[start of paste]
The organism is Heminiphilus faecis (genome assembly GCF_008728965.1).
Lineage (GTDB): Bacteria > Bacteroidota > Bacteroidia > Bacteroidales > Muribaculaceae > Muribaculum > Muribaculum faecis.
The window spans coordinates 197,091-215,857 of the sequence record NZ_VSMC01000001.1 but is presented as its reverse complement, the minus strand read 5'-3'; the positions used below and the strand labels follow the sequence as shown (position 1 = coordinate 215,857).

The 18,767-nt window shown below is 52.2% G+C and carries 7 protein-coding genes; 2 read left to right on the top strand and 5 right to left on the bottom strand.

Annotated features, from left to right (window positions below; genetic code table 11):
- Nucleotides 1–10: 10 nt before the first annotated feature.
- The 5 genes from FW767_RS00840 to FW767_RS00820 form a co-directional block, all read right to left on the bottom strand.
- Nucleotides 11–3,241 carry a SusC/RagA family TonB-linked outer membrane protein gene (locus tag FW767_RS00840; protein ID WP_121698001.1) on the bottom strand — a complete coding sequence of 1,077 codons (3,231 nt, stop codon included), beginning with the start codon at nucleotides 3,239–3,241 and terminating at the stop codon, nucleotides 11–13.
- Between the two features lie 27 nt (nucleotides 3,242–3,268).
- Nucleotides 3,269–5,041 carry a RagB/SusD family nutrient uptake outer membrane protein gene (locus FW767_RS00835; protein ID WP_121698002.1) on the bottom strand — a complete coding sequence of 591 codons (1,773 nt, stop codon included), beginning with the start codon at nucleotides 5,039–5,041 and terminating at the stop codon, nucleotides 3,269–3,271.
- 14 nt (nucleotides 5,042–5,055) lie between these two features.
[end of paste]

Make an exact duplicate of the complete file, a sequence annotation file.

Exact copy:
The organism is Heminiphilus faecis (genome assembly GCF_008728965.1).
Lineage (GTDB): Bacteria > Bacteroidota > Bacteroidia > Bacteroidales > Muribaculaceae > Muribaculum > Muribaculum faecis.
The window spans coordinates 197,091-215,857 of the sequence record NZ_VSMC01000001.1 but is presented as its reverse complement, the minus strand read 5'-3'; the positions used below and the strand labels follow the sequence as shown (position 1 = coordinate 215,857).

The 18,767-nt window shown below is 52.2% G+C and carries 7 protein-coding genes; 2 read left to right on the top strand and 5 right to left on the bottom strand.

Annotated features, from left to right (window positions below; genetic code table 11):
- Nucleotides 1–10: 10 nt before the first annotated feature.
- The 5 genes from FW767_RS00840 to FW767_RS00820 form a co-directional block, all read right to left on the bottom strand.
- Nucleotides 11–3,241 carry a SusC/RagA family TonB-linked outer membrane protein gene (locus tag FW767_RS00840; protein ID WP_121698001.1) on the bottom strand — a complete coding sequence of 1,077 codons (3,231 nt, stop codon included), beginning with the start codon at nucleotides 3,239–3,241 and terminating at the stop codon, nucleotides 11–13.
- Between the two features lie 27 nt (nucleotides 3,242–3,268).
- Nucleotides 3,269–5,041 carry a RagB/SusD family nutrient uptake outer membrane protein gene (locus FW767_RS00835; protein ID WP_121698002.1) on the bottom strand — a complete coding sequence of 591 codons (1,773 nt, stop codon included), beginning with the start codon at nucleotides 5,039–5,041 and terminating at the stop codon, nucleotides 3,269–3,271.
- 14 nt (nucleotides 5,042–5,055) lie between these two features.